These holes are called ‘tafoni’, a term derived either from the Corsican noun for ‘window’ or a verb, ‘to perforate’. They are forming now – this is not some remnant of older geologic conditions. A chemical weathering process called ‘solution’ dissolves the microscopic mineral cements that hold the sand grains together in the sandstone. Falling rain picks up carbon dioxide to make carbonic acid which dissolves the cements: H2O + CO2 —->> H2CO3. This is natural ‘acid rain’. It has persisted for eons, since long before air pollution though at reduced levels to the infamous industrial-spawned variety. George Mustoe at WWU’s Geology Department determined that, at least in the moist temperate Chuckanut environement, this weathering process involves algae that colonize rock surfaces. Once algae form their micro-thin film on rock surfaces they inhibit the absorption of water and so retard solution. Algae may or may not be readily apparent on rock surfaces, but Chuckanut cliffs are pervasively colonized – you can see the green film on most rock surfaces unless they are freshly broken. Acidic solution attacks an entire rock face, which may weather away evenly. When something happens to damage the surface and remove or kill the algae, solution immediately attacks the cement, and the sand grains fall off of steep surfaces. This ‘something’ could be freeze-thaw expansion and fracture of the rock, or getting smacked in a rockfall, or a hard freeze that locally kills the algae, or a particularly permeable contact between rock layers. Maybe snow piled against the cliff bottom in cold winters plays a role in inhibiting algal growth- the better developed tafoni are at the base of the cliff. Each falling sand grain leaves a tiny pit in the rock which can be exploited by solution. The holes, only millimeters across, grow inward as solution migrates into the rock ; visible growth of tafoni has been measured photographically over a few short years. The algae can reestablish on the sunny surfaces at the opening of the developing hole. Once algae recolonize the rock surface, solution is again retarded. But the algae may not grow well on shaded rock surfaces beyond the entrance to a solution hole, so acidic water can dissolve cement more readily there adn the holes migrate inward. The sandstone in the Chuckanut Formation is permeable rock, so tafoni can grow laterally behind the algae-protected surface, and the developing tafone (singular of tafoni) is larger on the inside. The process is complicated and fraught with variables. Tafoni.com is an entire website devoted to tafoni.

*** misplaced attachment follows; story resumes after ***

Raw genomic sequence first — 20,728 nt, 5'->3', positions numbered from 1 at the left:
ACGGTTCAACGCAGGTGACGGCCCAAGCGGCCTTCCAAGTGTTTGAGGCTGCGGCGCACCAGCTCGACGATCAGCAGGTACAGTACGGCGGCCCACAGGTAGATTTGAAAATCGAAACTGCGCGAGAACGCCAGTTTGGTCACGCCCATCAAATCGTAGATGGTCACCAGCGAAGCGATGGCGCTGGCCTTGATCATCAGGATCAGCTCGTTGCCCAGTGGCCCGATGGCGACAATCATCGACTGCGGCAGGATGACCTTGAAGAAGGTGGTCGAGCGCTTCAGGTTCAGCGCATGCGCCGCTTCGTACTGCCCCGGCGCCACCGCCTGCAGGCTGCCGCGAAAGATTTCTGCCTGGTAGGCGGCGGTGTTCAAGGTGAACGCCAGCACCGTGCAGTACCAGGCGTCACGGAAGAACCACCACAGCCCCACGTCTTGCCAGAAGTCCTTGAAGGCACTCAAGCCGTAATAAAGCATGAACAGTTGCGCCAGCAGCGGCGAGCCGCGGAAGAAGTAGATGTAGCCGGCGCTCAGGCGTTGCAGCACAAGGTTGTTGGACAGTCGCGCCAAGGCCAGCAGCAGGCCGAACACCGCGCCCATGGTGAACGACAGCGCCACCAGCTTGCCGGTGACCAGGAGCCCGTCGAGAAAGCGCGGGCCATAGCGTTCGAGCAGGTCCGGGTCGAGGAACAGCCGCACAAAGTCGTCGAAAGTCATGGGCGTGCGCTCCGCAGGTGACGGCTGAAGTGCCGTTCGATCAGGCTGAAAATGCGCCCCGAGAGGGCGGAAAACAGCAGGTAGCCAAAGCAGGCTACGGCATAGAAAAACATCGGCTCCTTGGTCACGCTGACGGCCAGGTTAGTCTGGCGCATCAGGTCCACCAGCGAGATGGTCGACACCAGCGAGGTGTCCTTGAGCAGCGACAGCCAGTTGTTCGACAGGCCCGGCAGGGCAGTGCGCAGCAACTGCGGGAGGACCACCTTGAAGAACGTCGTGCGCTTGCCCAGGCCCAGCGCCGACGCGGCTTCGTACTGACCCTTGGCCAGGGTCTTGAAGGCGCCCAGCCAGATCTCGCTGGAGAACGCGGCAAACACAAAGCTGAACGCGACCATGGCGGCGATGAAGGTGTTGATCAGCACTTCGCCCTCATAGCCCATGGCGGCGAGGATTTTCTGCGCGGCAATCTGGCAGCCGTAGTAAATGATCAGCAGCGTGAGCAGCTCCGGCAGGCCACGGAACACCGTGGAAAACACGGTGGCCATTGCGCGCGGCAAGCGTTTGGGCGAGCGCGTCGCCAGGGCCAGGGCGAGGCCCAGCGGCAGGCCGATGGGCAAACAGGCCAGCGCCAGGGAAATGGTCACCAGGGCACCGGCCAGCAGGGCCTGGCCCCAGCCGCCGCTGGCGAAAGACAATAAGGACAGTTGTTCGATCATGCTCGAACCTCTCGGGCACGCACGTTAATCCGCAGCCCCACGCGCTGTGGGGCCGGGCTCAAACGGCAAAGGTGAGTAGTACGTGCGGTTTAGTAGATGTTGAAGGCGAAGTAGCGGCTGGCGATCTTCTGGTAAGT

Growth of tafoni is probably accelerated by the influence of salt spray – check out the beautiful patterns on the Larrabee shore. I write about them on the honeycomb’ weathering page of this blog. I devote an entire chapter to the process in the Larrabee Park chapter of my book (which should be out next fall). The book is described in the ‘My book’ tab on the NW Geol website. The surface of a rock can be shown to change in photographs taken 10 years apart. These large tafoni, easily accessed by myriad hikers, could be used to measure changes over time via photography and careful measurements. I will set up a page on my website where periodic measurements and photos could be posted.
Tafoni Wall is the last rock exposure along the trail, which continues another 0.4 mile (600 m) to the junction with the South Lost Lake Trail. On the way to the junction, the trail threads past more large rockfall blocks. There is one more thing to watch for: geology happens, and when I last walked the trail (early spring 2014) it was having an effect on the works of humans. Just 1/10 mile beyond ‘Tafoni Cliff’, a slowly toppling alder on the right side of the trail (outbound) was causing the trail tread to collapse. This may have been dealt with by gravity or trail crews by the time you get there. Consult a trail map to know what to do from there; a left turn takes you to the Lost Lake Trail 1.5 miles from the start of the Rock Trail. A right takes you on a long sweep to the Fragrance Lake area.
Mustoe, G. E., 1982, The Origin of Honeycomb Weathering, Geology Society of America Bulletin, v. 93, p. 108-115. This paper is available in full online.
Mustoe, G. E., 2010, Biogenic origin of coastal honeycomb weathering, Earth Surface Processes and Landforms. DOI: 10.1002/esp.1931